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Opinion | Kyle Rittenhouse’s Acquittal and America’s Gun Laws

The jury decided the defendant acted in self-defense. It was not in a position to address the limited restrictions of the Second Amendment and the open-carry policies that create a dangerous environment for all Americans. Will our legislators ever take this on?

Mark Golden
Newton, Mass.

To the Editor:

From my vantage point up here in the cheap seats north of the border, it occurs to me that apart from the racial and gun rights issues this case involves, there is another far more disquieting aspect.

As the Rittenhouse courtroom drama played out in Kenosha, Wis., in Georgia, another murder trial was underway. This one involves the case of three white men accused of murdering Ahmaud Arbery, a 25-year-old Black man who was out for a jog near Brunswick, Ga. The man who chased down Mr. Arbery and fatally shot him claims he acted in self-defense while conducting a citizen’s arrest.

There’s a disquieting common thread that runs through both the Rittenhouse and Arbery trials — the notion that in 2021, frontier-style vigilante justice is viewed as being legal and laudable in many parts of the United States.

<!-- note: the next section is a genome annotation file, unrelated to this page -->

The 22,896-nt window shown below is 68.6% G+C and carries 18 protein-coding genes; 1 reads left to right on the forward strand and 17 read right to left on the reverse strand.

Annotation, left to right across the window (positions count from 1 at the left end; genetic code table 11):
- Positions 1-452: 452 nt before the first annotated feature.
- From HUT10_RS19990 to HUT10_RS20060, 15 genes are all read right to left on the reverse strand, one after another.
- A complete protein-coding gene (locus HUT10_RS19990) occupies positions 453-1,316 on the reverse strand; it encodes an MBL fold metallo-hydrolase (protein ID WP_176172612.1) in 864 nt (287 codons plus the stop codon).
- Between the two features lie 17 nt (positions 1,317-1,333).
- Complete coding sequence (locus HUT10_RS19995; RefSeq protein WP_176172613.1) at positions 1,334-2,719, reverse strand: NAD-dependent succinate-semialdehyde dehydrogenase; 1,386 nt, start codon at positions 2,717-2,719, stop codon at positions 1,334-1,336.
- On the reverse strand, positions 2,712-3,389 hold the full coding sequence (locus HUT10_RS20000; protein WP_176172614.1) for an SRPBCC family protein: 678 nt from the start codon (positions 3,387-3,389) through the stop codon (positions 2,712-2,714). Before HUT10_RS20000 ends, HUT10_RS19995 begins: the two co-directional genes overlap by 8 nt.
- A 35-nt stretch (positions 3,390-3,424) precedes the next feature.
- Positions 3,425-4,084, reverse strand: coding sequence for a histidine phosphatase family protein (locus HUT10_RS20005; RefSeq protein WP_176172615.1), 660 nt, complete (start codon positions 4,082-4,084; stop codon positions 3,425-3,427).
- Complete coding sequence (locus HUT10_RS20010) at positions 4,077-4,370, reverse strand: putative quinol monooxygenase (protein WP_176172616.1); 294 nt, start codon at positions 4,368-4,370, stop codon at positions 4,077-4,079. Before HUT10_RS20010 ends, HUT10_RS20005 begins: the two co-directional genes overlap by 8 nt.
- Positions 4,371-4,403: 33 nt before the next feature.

In both the Rittenhouse and Arbery cases, the accused claim they were acting as ersatz police officers and were justified in firing shots in self-defense. I can’t help but wonder if these aren’t signs of a society in which the rule of law is crumbling before our eyes. That should be a worrisome thing for all Americans of whatever political stripes. And Canadians, too.

Ken Cuthbertson
Kingston, Ontario

To the Editor:

Try to imagine the roles of Ahmaud Arbery and Kyle Rittenhouse in reverse. Mr. Arbery, a teenager, is patrolling the streets of Kenosha with his AR-15-style rifle visible to all. The city is racially charged after a Black man, Jacob Blake, has been shot by the police. There are skirmishes and two men are shot dead by Mr. Arbery and one is seriously injured. Assuming Mr. Arbery makes it through the night alive, a stretch by even the most imaginative, he draws the same judge that Kyle Rittenhouse has. Would he get the same leeway?

Now imagine Kyle Rittenhouse as the jogger outside Brunswick, Ga. Do armed white men respond when they see him running after a suspicious neighbor calls the police? If they do, does the jogger end up dead?

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